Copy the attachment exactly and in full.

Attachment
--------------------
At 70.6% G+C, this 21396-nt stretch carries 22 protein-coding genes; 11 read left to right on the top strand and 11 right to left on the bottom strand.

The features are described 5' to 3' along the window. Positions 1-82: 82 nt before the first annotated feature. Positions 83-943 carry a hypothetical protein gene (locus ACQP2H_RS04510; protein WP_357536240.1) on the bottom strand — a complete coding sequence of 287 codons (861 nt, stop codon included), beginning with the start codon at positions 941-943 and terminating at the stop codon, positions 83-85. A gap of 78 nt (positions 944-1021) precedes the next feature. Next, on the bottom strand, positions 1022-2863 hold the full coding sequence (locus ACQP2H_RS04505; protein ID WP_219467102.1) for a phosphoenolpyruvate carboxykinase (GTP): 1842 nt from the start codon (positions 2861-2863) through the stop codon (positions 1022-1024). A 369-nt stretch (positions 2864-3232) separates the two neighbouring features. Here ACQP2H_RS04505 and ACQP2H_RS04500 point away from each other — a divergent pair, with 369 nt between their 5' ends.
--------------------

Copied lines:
At 70.6% G+C, this 21396-nt stretch carries 22 protein-coding genes; 11 read left to right on the top strand and 11 right to left on the bottom strand.

The features are described 5' to 3' along the window. Positions 1-82: 82 nt before the first annotated feature. Positions 83-943 carry a hypothetical protein gene (locus ACQP2H_RS04510; protein WP_357536240.1) on the bottom strand — a complete coding sequence of 287 codons (861 nt, stop codon included), beginning with the start codon at positions 941-943 and terminating at the stop codon, positions 83-85. A gap of 78 nt (positions 944-1021) precedes the next feature. Next, on the bottom strand, positions 1022-2863 hold the full coding sequence (locus ACQP2H_RS04505; protein ID WP_219467102.1) for a phosphoenolpyruvate carboxykinase (GTP): 1842 nt from the start codon (positions 2861-2863) through the stop codon (positions 1022-1024). A 369-nt stretch (positions 2864-3232) separates the two neighbouring features. Here ACQP2H_RS04505 and ACQP2H_RS04500 point away from each other — a divergent pair, with 369 nt between their 5' ends.